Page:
Northeast Overview - May 2013
PLEASE NOTE: Data is preliminary and subject to change.
With an average temperature of 57.7 degrees F (14.3 degrees C), the Northeast was 1.3 degrees F (0.7 degrees C) above normal for May. New Jersey was the lone cool state at -0.1 degrees F (-0.1 degrees C). Departures for the rest of the states ranged from +0.1 degrees F (+0.1 degrees C) in Maryland to +2.4 degrees F (+1.3 degrees C) in Vermont. As for spring, the Northeast was slightly above normal. The average temperature of 45.8 degrees F (7.7 degrees C) was 0.1 degrees F (0.1 degrees C) above average. Seven states ended the season cooler than normal. Departures for those states ranged from -1.3 degrees F (-0.7 degrees C) in West Virginia and Maryland to -0.1 degrees F (-0.1 degrees C) in New York. For the five warm states, departures ranged from +0.1 degrees F (+0.1 degrees C) in Rhode Island to +1.6 degrees F (+0.9 degrees C) in Maine.
After four dry months in a row, the Northeast was slightly wetter than normal in May. The region received 4.09 inches (103.89 mm) of precipitation, 102 percent of normal. The states were split with six wetter than normal and six drier. Both Maine (149 percent of normal) and Vermont (140 percent of normal) ranked this May as their 12th wettest since 1895. New Hampshire, with 123 percent of normal, ranked the month as their 17th wettest May while Massachusetts, with 119 percent of normal, ranked it as their 20th wettest. New York's departure was 108 percent of normal and Connecticut's was 102 percent of normal. For the dry states departures ranged from 64 percent of normal in Delaware to 94 percent of normal in Rhode Island and New Jersey. Receiving 9.24 inches (234.70 mm), 83 percent of normal, the Northeast was below normal for spring precipitation. Despite a wet May in some states, all states ended spring drier than normal. Rhode Island was the driest state at 59 percent of normal, making it their 17th driest spring in 119 years. Connecticut, with 62 percent of normal precipitation, had their 20th driest spring on record. Departures for the rest of the states ranged from 74 percent of normal in Pennsylvania to 99 percent of normal in Vermont.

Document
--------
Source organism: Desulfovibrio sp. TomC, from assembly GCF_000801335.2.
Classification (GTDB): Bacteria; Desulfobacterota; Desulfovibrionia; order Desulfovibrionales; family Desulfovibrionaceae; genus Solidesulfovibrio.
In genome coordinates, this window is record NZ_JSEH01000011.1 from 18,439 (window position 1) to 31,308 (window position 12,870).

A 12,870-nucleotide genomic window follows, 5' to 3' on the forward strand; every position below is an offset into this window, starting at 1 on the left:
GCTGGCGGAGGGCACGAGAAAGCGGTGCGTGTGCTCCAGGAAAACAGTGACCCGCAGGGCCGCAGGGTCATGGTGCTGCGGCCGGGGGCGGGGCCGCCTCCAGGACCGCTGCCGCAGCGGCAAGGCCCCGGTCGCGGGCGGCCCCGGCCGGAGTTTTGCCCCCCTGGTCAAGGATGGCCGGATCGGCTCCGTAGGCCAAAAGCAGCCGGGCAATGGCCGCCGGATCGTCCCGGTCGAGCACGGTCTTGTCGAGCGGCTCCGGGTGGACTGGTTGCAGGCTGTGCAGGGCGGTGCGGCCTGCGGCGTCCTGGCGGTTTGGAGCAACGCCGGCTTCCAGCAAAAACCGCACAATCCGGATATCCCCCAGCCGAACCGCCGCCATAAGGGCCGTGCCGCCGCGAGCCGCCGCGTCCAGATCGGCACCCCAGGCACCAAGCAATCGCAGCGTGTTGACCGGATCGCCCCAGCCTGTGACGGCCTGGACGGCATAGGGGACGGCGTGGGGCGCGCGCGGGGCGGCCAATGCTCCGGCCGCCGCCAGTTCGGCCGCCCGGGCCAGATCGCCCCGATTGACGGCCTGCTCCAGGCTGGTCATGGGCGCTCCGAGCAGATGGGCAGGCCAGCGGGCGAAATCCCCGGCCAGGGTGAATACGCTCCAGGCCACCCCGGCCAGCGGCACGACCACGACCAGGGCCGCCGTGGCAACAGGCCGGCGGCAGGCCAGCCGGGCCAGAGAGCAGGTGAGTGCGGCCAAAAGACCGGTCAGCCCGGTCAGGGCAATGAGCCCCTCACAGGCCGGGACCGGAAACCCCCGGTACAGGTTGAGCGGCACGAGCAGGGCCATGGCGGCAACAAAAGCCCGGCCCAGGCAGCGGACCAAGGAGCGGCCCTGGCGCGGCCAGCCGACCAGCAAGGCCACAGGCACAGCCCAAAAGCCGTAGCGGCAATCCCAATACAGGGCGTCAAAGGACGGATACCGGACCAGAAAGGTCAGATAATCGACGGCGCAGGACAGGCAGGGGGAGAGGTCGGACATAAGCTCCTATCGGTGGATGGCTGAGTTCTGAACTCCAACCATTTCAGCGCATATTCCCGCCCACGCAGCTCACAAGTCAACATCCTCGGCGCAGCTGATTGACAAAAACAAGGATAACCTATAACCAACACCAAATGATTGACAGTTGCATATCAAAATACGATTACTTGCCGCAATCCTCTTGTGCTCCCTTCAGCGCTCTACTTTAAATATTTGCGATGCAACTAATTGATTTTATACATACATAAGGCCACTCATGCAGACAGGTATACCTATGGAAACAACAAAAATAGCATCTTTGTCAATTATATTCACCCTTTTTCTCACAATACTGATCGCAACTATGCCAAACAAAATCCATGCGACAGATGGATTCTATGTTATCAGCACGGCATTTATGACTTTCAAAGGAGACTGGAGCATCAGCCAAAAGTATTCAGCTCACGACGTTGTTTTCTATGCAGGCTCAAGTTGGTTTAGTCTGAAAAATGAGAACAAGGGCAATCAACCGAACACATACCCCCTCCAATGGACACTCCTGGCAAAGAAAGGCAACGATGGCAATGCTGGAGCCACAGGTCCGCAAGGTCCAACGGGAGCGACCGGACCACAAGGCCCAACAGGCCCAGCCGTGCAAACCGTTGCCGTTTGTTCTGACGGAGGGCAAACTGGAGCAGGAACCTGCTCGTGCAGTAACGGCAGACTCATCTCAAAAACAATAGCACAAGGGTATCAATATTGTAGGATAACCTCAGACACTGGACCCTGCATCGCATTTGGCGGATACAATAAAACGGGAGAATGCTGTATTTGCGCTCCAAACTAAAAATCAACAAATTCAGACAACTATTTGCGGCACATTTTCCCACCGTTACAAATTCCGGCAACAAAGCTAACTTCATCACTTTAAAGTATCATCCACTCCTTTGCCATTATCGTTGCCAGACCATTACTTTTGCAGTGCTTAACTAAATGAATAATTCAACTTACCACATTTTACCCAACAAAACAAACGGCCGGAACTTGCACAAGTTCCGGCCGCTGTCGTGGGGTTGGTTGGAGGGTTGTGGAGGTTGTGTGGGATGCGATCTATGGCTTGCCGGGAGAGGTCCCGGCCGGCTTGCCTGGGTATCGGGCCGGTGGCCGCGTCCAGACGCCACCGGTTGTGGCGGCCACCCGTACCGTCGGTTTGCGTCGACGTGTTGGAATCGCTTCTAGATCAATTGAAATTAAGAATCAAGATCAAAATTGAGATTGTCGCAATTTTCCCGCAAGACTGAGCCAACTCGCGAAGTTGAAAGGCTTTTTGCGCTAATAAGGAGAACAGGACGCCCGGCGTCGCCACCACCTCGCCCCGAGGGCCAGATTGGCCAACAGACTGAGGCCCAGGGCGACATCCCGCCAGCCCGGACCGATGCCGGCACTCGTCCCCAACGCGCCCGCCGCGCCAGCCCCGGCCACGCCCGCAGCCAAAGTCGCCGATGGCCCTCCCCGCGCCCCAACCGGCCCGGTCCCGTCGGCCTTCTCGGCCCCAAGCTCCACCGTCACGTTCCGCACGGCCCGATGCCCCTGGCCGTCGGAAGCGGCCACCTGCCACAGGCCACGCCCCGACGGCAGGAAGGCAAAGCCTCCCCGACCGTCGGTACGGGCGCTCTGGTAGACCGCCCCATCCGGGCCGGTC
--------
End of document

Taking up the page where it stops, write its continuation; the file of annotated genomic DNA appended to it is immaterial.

At the beginning of May a continuing lack of precipitation caused most of New England to be under abnormally dry (D0) or moderate drought (D1) conditions according to the U.S. Drought Monitor. Rains during the second half of the month helped ease dryness, but areas of D0 and D1 remained. Though D1 conditions eased, abnormal dryness lingered in parts of New York. At the start of the month around two-thirds of Pennsylvania was abnormally dry, but improving conditions lowered that to one-fourth by month's end. Despite improvement in other parts of Pennsylvania, conditions deteriorated to D1 in the southwest corner. Much of West Virginia was under abnormally dry or moderate drought conditions at the start of the month and although conditions improved slightly, areas of D0 and D1 remained. In New Jersey and western Maryland, dry conditions were eased.
Severe storms throughout May produced eight tornadoes in the Northeast: an EF-0 in Massachusetts on the 9th; three EF-1s and an EF-0 in Pennsylvania on the 28th; and two EF-1s and a mile-wide (1.6 km) EF-2 in New York on the 29th. The Pennsylvania tornadoes downed hundreds of trees while the EF-2 tornado in New York tore roofs off buildings and toppled high-tension power line towers. Several funnel clouds were also spotted throughout the month. Additionally, severe storms produced damaging straight-line winds, hail up to 2.5 inches (6.4 cm) in diameter, and flash flooding. One of the hardest hit areas for flash flooding was Chittenden County, Vermont, which received up to 7 inches (177.8 mm) of rain during the week of the 19th through the 24th. Flash flooding washed out roads and culverts, damaged bridges, and caused road closures. Located on the border of the county, Mount Mansfield set a record (and tied the New England record) for most consecutive days with an inch (2.5 cm) of precipitation with five such days from the 22nd through the 26th. Also located in Chittenden County, Burlington set a new precipitation record for May with 8.74 inches (222 mm). The old record was 8.67 inches (220.22 mm) set in 2011. Cold air behind the flood-inducing system allowed some higher elevations of New York, Vermont, and New Hampshire to see snow the weekend before Memorial Day. Mount Mansfield accrued 13.2 inches (33.5 cm) from the 25th to the 26th, making it the latest in the season that the peak has received a foot (30.5 cm) of snow, while Whiteface Mountain in upstate New York accumulated 36 inches (91.4 cm) at its peak.